“… [I]t’s a cowardly budget in a crucial respect,” Greenstein wrote in a statement . “It proposes a dramatic reverse-Robin-Hood approach that gets the lion’s share of its budget cuts from programs for low-income Americans—the politically and economically weakest group in America and the politically safest group for Ryan to target—even as it bestows extremely large tax cuts on the wealthiest Americans.”

Greenstein warns that if this budget proposal passes, it would produce the largest redistribution of income from the bottom to the top in modern U.S. history.

In the News: U.S. Budget Battles

Critical Budget Day Dominates D.C. Congress enters a critical day of budget negotiations Wednesday, with the White House standing by to intervene if it “deems it necessary” and Sen. Chuck Schumer saying there’s a “glimmer of hope” that a deal will be reached before a deadline for a government shutdown on Friday. [Politico]

What a Government Shutdown Would Look Like. The White House and the U.S. Congress have until Friday to reach agreement on an elusive federal spending-cut bill or face a partial shutdown of the U.S. government beginning the next day. [Reuters]

U.S. Budget Stalemate: Talks Intensify to Avoid Shutdown. Talks are intensifying on Capitol Hill as congressional negotiators attempt to reach an agreement over federal spending cuts in order to avoid a looming government shutdown. [BBC]

Protests over Education Cuts Flood Pa. Capitol. Lobbyists and legislators had to squeeze through the corridors and doorways of the Capitol on Tuesday as students and education advocates flooded the building to protest Gov. Tom Corbett's proposed funding cuts for public schools and universities. [Forbes]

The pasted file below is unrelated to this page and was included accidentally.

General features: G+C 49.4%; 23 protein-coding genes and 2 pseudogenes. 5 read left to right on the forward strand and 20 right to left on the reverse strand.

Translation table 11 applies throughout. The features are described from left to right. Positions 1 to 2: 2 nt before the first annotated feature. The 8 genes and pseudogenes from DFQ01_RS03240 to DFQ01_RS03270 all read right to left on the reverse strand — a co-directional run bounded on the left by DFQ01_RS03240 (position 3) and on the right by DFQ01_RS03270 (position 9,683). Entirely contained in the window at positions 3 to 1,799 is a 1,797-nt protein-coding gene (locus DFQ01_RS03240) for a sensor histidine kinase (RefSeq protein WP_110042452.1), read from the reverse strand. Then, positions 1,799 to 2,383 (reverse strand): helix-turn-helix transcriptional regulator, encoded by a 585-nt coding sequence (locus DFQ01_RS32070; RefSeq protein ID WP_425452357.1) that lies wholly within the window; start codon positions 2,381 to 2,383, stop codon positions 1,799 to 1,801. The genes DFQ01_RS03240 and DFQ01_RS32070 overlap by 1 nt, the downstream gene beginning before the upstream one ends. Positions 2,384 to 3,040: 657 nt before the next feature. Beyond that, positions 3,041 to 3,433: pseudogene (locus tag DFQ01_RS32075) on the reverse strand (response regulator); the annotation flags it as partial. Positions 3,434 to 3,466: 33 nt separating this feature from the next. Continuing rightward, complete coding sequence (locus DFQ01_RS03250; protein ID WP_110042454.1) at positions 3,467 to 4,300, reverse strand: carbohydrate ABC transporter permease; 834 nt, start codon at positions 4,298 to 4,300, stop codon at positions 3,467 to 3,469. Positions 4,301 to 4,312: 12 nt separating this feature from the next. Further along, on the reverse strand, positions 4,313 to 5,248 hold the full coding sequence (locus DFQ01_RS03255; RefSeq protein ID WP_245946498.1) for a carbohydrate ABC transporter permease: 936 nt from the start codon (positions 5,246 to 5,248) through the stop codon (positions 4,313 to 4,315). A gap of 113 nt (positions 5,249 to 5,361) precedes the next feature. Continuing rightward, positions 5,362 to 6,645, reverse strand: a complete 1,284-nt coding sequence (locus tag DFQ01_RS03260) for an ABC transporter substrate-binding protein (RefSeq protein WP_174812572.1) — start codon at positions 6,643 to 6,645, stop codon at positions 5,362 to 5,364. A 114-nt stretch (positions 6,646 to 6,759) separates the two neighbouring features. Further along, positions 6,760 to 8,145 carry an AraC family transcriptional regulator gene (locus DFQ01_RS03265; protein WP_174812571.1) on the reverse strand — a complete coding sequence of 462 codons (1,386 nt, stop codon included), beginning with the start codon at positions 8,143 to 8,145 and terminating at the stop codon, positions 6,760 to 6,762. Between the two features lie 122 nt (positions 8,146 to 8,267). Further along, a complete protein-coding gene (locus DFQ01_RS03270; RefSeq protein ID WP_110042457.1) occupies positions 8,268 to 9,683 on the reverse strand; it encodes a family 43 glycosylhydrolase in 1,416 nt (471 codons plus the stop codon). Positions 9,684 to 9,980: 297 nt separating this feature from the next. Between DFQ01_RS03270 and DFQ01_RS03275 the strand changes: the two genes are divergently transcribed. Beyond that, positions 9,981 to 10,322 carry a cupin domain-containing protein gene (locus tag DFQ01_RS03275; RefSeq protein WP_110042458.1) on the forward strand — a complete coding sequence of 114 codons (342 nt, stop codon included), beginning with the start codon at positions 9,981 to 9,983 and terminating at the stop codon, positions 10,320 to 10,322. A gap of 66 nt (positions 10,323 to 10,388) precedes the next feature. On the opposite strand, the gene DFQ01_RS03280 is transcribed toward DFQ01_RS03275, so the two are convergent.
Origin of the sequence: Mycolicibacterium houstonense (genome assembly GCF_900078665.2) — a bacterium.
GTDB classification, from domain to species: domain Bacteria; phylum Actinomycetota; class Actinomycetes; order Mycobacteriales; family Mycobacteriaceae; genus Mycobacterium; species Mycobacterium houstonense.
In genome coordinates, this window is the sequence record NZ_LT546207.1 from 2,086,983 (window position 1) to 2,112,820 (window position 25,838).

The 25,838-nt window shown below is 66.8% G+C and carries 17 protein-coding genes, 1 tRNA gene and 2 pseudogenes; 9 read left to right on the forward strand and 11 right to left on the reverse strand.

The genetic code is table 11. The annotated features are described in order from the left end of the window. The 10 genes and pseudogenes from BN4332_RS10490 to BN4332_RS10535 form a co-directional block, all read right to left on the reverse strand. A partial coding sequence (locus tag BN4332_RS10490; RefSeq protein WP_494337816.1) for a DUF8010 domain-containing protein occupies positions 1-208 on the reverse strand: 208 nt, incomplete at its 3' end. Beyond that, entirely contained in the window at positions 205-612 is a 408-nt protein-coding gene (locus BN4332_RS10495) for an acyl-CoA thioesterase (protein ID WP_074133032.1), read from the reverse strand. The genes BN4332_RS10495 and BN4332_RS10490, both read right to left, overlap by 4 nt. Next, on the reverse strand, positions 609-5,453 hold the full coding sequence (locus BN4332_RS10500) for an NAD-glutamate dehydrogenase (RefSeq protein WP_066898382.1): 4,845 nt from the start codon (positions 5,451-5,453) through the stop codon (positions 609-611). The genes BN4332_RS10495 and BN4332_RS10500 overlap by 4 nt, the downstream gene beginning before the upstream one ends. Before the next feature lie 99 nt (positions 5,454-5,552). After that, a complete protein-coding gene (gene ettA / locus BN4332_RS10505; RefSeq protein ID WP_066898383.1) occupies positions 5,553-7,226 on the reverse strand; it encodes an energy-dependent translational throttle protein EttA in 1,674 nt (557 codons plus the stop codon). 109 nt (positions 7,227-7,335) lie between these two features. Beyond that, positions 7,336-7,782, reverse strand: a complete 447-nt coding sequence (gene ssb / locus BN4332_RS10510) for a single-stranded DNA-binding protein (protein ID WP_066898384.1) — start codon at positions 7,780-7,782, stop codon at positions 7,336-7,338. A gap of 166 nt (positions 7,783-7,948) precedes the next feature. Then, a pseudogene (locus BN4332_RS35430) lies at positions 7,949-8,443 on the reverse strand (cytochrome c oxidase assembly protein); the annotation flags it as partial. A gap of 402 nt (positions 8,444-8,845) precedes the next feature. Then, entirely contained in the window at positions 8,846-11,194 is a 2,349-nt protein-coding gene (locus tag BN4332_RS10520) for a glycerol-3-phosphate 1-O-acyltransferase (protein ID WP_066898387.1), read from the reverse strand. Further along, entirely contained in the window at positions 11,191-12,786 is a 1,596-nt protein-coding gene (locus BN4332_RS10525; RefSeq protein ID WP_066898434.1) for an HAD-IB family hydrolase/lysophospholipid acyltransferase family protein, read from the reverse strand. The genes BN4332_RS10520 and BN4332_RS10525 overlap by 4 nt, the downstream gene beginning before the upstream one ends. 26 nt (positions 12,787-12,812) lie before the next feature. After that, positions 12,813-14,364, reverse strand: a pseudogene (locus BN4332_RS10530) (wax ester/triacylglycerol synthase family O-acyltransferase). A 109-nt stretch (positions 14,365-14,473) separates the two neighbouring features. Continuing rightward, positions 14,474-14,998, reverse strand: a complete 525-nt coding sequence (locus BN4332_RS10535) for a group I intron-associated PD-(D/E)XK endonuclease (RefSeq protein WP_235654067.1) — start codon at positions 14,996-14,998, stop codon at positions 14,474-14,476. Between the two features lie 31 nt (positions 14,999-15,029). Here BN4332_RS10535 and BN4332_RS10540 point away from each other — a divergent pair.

Hunger Pangs: Lenten Devotions

Wednesday, April 6

Yesterday I walked out of the house without eating breakfast. This isn’t out of the ordinary, as I usually eat while I’m driving, or when I get to work. Yet instead of coming to work, I went to take a test for admittance into a fellowship program. As I took this test, the hunger set in, and I could not concentrate. All I could think about was the granola bar, yogurt, and banana I had in my purse—things I would eat as soon as I was done.

Yesterday I experienced what many children in the United States experience every day as they head to school—they are hungry and cannot focus on anything but the hunger pangs they feel. Yesterday I got it, not because I read the facts, not because I researched the statistics, but because I lived it. The only difference between me and these children was that my hunger could be satisfied by opening my purse and pouring out its contents or opening my fridge when I got home. For many children and adults, there might be a fridge, but it’s empty.

What are we doing to meet the needs of children like these? How are we helping to alleviate hunger and poverty around the globe? Such reflection is perfect during Lent, where God desires that we “loose the bonds of injustice, undo the thongs of the yoke, let the oppressed go free, break every yoke and share our bread with the hungry” (Isaiah 58:6-7).

The opportunities to lend our hands and our voices to satisfy the needs of the hurting abound. We can volunteer at soup kitchens in our neighborhood, we can give food to those who are homeless, we can support a child in a foreign country, we can write letters to our members of Congress, urging them to sponsor legislation in favor of hungry and poor people. We can even donate our time, our talent, and our treasure. The only thing we cannot do is do nothing.

Ebony Adedayo is former Upper Midwest and Plains administrative assistant for Bread for the World.